Drawn to the Deep: The Remarkable Underwater Explorations of Wes Skiles


Product Details

University Press of Florida
Publish Date
6.1 X 0.8 X 9.1 inches | 1.25 pounds
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About the Author

Julie Hauserman, an award-winning journalist, is editor-in-chief of the Florida Phoenix. She is a former national commentator for NPR's Weekend Edition and a former capital bureau reporter for the St. Petersburg Times.


"Journalist Hauserman does justice to the remarkable life of an explorer dubbed 'Florida's Jacques Cousteau.' Wes Skiles died in a diving accident at age 52 in 2010, cutting short an impressive career that brought underwater discoveries to a wide audience. His pioneering underwater photography--which yielded breathtaking images of such natural wonders as blue holes, 'stalactite-filled underwater Bahama caves'--was featured in National Geographic and on the Discovery Channel. Skiles's addiction to risk resulted in experiences straight out of thrillers: fighting off a great white that had broken into his shark cage, narrowly escaping a collapse in an Australian cave system, and being the first person to walk on the largest iceberg in Antarctica. Perhaps his most lasting legacy is a PBS documentary series, Water's Journey: Hidden Rivers, which showed the path drinking water takes en route to the tap and the impact of pollution on groundwater. Hauserman doesn't overstate Skiles's impact on public policy, noting that Florida's government still allows companies to pollute the state's aquifers. But despite that, Hauserman, who knew her subject personally, more than makes the case that Skiles's innovation and daring added significantly to the understanding of a variety of aquatic worlds, and to the human impact on them."--Publishers Weekly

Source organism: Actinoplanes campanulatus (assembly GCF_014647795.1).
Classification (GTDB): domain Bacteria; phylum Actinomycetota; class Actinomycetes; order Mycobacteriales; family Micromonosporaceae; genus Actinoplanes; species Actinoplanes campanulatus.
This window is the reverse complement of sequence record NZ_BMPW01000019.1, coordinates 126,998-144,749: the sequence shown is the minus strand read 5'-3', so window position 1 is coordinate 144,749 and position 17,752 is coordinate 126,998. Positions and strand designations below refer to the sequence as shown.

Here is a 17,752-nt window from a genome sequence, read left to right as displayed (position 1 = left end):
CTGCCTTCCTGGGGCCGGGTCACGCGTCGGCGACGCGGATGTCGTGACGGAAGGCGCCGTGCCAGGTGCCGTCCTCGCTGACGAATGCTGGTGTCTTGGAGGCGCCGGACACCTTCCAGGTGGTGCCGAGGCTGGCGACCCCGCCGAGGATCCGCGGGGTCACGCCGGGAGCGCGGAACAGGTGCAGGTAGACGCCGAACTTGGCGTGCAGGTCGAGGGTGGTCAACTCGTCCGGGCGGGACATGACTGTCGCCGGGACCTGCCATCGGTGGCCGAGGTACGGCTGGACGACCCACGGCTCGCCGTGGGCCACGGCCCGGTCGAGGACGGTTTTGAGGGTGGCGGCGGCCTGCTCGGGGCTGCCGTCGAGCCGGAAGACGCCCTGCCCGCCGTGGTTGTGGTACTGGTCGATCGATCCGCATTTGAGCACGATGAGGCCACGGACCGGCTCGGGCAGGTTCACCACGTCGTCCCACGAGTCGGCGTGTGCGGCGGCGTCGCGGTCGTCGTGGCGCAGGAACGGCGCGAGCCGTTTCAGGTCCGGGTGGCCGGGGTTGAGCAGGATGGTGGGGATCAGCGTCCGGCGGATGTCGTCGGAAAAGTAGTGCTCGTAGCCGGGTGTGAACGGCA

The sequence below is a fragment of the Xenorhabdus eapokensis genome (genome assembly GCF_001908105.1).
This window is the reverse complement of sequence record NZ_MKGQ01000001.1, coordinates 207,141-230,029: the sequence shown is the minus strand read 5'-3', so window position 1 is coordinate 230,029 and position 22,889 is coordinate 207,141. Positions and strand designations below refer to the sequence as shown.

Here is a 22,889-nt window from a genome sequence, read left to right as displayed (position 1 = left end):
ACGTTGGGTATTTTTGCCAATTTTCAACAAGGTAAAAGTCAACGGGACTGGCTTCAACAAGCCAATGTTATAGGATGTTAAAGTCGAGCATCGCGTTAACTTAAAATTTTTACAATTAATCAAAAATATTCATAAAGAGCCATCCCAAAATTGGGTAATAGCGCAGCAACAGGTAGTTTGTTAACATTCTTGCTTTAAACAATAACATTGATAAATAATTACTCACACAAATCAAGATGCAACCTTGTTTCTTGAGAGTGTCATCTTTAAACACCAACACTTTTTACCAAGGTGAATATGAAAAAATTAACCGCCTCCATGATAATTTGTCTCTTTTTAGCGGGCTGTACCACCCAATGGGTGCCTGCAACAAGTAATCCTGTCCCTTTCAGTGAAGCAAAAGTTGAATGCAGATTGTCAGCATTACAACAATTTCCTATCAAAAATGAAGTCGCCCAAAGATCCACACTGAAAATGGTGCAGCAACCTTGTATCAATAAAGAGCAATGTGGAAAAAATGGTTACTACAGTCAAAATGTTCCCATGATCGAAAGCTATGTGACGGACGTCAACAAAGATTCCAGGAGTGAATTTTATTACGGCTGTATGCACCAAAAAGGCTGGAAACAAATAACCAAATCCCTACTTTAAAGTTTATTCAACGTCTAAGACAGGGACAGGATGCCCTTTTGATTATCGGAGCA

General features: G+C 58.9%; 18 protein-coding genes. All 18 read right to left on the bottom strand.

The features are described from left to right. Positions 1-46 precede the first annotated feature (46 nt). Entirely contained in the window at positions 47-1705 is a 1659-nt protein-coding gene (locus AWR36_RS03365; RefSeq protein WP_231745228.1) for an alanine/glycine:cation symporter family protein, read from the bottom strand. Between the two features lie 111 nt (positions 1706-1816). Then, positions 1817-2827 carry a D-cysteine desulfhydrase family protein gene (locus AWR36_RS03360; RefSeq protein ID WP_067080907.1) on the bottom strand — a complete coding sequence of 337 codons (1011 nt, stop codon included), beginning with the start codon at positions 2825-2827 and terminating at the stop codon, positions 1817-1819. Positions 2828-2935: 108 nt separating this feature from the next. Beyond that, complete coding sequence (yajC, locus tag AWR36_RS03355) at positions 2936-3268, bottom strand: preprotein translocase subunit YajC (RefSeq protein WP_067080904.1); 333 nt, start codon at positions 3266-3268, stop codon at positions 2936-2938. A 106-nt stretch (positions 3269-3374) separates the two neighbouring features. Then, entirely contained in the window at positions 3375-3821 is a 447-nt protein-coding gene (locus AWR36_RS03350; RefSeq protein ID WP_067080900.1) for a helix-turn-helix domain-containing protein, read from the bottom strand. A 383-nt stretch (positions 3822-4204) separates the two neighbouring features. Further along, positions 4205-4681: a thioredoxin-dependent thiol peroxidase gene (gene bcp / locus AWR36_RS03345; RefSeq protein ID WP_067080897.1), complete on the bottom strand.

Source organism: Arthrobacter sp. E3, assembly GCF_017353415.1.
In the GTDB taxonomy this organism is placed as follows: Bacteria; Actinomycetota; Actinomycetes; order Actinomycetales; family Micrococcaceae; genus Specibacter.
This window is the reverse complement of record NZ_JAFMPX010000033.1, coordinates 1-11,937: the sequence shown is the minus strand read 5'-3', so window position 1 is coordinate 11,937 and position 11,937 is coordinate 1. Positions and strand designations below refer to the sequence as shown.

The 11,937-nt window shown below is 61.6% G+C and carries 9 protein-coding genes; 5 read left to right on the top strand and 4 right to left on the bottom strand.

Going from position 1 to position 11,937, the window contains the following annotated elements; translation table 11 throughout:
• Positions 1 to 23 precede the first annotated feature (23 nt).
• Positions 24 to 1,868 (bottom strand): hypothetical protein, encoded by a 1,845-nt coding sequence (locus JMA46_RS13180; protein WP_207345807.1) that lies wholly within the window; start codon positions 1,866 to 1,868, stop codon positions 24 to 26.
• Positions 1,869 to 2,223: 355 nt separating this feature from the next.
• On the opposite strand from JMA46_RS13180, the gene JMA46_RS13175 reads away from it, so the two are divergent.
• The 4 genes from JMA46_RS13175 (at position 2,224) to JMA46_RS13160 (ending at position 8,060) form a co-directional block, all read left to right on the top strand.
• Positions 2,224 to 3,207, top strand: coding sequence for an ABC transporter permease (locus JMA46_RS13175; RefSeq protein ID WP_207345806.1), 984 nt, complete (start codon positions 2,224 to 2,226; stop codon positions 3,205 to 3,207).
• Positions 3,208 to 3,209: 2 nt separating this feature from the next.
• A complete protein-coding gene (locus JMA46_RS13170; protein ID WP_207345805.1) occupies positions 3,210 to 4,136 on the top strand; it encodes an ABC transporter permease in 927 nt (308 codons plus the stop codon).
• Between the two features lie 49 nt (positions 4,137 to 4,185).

"As a teenager, Wes Skiles (1958-2010) began cave diving at Florida's Ginnie Springs just for fun, and this after-school obsession eventually became his vocation. Cave diving led to his becoming an underwater photographer, a director of environmental films, and an explorer of some of the world's most hidden places. Over the course of his 25-year career, he was filmed under a gigantic iceberg near Antarctica, escaped shark attacks in South Africa, campaigned to protect Florida's aquifers from agricultural and industrial pollution, and became the first person to explore hundreds of miles of karst rock caves. Quoting Skiles' friends and his own writings, biographer Hauserman portrays him as a likable family man driven by his love of diving, and she recounts many of his fantastic, often-dangerous adventures. In addition to meeting a compelling character, readers learn about the cutting-edge work of cave divers, oceanographers, and environmental scientists against a backdrop of government regulatory inaction. Viewers of National Geographic, Discovery Channel, and PBS Nature shows will especially enjoy this book."--Booklist
"An intriguing, thought-provoking, and well-written book. . . . Hauserman successfully highlights [Skiles'] varied accomplishments and numerous contributions to exploration, education, and environmental awareness."--The Underground Movement